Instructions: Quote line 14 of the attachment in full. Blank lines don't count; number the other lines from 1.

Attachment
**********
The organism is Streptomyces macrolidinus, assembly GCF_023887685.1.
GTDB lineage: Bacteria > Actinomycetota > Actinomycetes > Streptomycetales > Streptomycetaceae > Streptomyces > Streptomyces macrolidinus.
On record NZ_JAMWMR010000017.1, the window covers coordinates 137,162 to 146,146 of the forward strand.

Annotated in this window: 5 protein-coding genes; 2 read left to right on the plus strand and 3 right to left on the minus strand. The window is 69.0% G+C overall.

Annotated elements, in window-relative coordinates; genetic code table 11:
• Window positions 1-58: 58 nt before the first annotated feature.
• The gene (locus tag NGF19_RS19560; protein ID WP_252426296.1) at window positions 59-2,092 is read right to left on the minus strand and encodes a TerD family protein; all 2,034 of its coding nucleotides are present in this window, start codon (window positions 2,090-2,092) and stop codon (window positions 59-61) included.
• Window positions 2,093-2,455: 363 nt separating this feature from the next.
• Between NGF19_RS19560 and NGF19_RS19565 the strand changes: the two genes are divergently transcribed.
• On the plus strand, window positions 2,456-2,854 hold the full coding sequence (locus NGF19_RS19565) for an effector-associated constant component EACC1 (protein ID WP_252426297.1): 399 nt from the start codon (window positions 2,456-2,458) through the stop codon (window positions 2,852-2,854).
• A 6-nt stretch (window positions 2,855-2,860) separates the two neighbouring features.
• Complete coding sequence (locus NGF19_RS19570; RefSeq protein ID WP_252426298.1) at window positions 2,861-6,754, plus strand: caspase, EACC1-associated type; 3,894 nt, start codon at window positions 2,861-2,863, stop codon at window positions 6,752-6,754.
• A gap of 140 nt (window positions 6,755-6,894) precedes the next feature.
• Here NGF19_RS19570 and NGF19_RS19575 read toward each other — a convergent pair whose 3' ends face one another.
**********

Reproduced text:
• Here NGF19_RS19570 and NGF19_RS19575 read toward each other — a convergent pair whose 3' ends face one another.